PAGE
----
Fox News and the right-wing media are attacking President Obama's student loan relief plan as a "campaign speech" and an attempt to "buy votes." Obama's plan is designed to help ease the burden of student loans for millions of people by lowering interest rates, consolidating outstanding student loans, and providing debt relief to students after they spend 20 years paying off their loans.
Obama Announces Student Loan Relief Plan
AP: "Obama Announces Help For Student Loan Borrowers." From an October 26 Associated Press article:
President Barack Obama recalled his struggles with student loan debt as he unveiled a plan Wednesday that could give millions of young people some relief on their payments.
Obama's plan will accelerate a measure passed by Congress that reduces the maximum required payment on student loans from 15 percent of discretionary income annually to 10 percent. He will put it into effect in 2012, instead of 2014. In addition, the White House says the remaining debt would be forgiven after 20 years, instead of 25. About 1.6 million borrowers could be affected.
He will also allow borrowers who have a loan from the Federal Family Education Loan Program and a direct loan from the government to consolidate them into one. The consolidated loan would carry an interest rate of up to a half percentage point less than before. This could affect 5.8 million borrowers.
Student loans are the No. 2 source of household debt. The president's announcement came on the same day as a new report on tuition costs from the College Board. It showed that average in-state tuition and fees at four-year public colleges rose $631 this fall, or 8.3 percent, compared with a year ago. Nationally, the cost of a full credit load has passed $8,000, an all-time high. [Associated Press, 10/26/11, via ABCNews.com]
White House: "Obama Administration To Lower Student Loan Payments For Millions Of Borrowers." In an October 25 press release, the White House outlined the Obama administration's plan to help Americans "manage student loan debt." The press release stated that the plan will "offer recent graduates an opportunity to consolidate loans and reduce interest rates." From the press release:
Today, the Obama Administration announced it is taking steps to increase college affordability by making it easier to manage student loan debt. The announcement is part of a series of executive actions to put Americans back to work and strengthen the economy because we can't wait for Congressional Republicans to act.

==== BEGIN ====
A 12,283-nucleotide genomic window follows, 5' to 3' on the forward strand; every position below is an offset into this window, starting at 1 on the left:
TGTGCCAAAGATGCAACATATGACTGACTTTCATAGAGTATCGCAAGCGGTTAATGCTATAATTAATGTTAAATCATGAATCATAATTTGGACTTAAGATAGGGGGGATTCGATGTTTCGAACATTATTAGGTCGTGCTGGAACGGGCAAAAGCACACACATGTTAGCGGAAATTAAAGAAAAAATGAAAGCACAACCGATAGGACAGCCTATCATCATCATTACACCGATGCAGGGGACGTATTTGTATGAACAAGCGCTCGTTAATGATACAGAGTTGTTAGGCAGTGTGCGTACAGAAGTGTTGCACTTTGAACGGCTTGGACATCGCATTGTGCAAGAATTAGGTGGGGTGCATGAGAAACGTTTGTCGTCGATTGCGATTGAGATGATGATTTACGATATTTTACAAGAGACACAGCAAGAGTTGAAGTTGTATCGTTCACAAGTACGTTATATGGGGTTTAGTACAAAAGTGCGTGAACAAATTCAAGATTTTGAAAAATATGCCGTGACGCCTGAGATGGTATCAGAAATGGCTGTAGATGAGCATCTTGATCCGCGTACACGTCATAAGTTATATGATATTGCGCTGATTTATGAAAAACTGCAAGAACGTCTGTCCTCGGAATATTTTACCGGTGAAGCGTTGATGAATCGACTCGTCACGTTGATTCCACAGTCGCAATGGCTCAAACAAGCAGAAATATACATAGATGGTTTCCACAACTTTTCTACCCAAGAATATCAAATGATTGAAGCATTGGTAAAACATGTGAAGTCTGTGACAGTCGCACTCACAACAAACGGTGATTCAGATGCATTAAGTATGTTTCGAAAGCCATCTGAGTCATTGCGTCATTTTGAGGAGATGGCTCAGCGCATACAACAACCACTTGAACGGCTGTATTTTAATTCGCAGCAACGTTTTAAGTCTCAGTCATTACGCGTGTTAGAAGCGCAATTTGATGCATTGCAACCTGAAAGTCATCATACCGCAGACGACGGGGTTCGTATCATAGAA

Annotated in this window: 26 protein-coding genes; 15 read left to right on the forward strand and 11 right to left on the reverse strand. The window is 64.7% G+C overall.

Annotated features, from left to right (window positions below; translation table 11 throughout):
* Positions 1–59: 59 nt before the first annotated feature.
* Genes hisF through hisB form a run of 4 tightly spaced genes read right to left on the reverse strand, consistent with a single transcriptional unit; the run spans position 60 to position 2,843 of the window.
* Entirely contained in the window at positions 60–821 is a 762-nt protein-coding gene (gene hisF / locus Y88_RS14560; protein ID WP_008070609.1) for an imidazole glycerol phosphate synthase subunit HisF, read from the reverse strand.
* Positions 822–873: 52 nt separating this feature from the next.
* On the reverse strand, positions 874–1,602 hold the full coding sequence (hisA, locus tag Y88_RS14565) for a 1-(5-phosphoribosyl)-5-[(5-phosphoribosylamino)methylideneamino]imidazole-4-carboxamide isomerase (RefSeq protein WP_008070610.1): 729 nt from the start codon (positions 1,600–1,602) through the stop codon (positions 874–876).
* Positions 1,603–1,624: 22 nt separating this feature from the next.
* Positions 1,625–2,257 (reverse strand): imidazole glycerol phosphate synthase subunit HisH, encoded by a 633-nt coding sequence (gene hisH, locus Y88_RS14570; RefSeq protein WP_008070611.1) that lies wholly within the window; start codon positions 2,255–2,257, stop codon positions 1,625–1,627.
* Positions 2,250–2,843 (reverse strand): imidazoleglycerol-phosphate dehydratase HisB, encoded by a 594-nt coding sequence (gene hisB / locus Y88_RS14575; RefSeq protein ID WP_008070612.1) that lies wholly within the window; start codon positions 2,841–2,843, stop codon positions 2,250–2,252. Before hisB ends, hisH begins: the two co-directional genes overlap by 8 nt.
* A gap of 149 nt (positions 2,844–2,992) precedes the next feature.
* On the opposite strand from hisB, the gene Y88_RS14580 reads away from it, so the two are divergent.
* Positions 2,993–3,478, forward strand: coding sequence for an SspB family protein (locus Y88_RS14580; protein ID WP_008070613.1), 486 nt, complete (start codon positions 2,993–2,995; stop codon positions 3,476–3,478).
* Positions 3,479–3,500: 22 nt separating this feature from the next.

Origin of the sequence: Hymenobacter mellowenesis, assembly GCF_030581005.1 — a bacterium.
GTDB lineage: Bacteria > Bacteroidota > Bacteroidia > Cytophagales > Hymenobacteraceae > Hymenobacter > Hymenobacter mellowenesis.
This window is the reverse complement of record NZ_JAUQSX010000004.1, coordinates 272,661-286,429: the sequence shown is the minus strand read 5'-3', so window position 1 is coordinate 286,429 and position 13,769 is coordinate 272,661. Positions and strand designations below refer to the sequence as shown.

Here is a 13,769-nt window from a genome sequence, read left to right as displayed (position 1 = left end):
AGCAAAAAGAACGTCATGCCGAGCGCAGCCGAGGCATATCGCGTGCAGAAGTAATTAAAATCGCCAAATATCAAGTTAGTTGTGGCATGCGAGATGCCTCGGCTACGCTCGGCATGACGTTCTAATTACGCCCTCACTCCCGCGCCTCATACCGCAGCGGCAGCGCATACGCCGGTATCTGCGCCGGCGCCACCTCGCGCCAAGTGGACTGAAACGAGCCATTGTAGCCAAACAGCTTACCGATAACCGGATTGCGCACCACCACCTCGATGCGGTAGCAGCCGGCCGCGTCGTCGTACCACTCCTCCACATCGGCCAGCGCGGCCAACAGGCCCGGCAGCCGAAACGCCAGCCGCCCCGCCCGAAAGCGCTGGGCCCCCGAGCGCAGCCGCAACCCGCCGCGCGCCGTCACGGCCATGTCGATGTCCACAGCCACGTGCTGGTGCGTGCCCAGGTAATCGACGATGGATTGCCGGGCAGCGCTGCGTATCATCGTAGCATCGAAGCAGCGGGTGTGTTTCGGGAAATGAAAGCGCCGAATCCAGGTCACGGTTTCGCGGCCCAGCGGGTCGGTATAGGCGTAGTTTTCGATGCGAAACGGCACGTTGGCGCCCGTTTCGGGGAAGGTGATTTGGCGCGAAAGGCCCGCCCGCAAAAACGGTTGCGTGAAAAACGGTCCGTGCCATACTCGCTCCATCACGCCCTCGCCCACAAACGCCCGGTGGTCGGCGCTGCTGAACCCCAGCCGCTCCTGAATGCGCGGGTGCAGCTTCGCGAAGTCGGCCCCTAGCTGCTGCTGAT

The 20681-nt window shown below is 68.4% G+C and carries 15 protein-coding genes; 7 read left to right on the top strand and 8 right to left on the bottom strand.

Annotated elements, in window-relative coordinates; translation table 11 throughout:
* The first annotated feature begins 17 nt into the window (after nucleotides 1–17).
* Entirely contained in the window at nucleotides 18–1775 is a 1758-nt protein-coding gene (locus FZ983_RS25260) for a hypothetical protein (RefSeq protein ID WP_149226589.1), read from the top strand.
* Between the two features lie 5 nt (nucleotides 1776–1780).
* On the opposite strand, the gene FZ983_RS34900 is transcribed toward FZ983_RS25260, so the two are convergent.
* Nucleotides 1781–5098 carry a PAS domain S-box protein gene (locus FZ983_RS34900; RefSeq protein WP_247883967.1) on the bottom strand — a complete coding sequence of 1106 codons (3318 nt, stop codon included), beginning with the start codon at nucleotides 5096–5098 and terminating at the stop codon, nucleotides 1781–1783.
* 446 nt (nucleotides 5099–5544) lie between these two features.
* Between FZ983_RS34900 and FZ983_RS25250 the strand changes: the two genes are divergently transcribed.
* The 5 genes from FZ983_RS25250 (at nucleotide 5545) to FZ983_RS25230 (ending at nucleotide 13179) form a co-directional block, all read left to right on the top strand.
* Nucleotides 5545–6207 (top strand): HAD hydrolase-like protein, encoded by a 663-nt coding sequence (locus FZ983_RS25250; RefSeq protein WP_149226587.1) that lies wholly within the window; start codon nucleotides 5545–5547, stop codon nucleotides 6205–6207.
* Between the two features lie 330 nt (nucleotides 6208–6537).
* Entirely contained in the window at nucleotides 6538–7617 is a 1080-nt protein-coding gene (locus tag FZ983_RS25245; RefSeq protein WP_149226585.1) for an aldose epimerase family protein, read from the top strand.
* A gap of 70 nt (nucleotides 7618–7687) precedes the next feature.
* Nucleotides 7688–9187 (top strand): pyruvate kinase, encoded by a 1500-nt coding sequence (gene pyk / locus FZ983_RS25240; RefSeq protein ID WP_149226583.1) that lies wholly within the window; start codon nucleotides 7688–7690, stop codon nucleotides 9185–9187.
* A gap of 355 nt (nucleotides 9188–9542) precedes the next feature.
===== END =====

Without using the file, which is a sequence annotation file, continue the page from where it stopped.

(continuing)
The Administration is moving forward with a new "Pay As You Earn" proposal that will reduce monthly payments for more than one and a half million current college students and borrowers. Starting in 2014, borrowers will be able to reduce their monthly student loan payments to 10 percent of their discretionary income. But President Obama realizes that many students need relief sooner than that. The new "Pay As You Earn" proposal will allow about 1.6 million students the ability to cap their loan payments at 10 percent starting next year, and the plan will forgive the balance of their debt after 20 years of payments. Additionally, starting this January an estimated 6 million students and recent college graduates will be able to consolidate their loans and reduce their interest rates. [WhiteHouse.gov, 10/25/11]
Conservatives Attack Student Loan Relief Plan
Guilfoyle: Obama's Student Loan Relief Plan Is "Campaigning, It's Politics .... He Wants To Buy Some Votes Of The Youth." During the October 26 edition of Fox News' The Five, co-host Kimberly Guilfoyle suggested Obama's plan to provide some relief to people with student loans was actually an attempt to "buy some votes of the youth." From Fox News' The Five:
GREG GUTFELD (co-host): Kimberly, I want to ask you, though. The real problem here is tuition. It's not the loans. If the tuitions were lower you wouldn't have this problem with the loans. But because you have the loans, the tuition goes up.
KIMBERLY GUILFOYLE: Right, but where's the incentive then to lower the tuition? Some people in colleges and institutions, they like their money. But what this is about is campaigning, it's politics, it's 2012. He wants to buy some votes of the youth. It makes sense.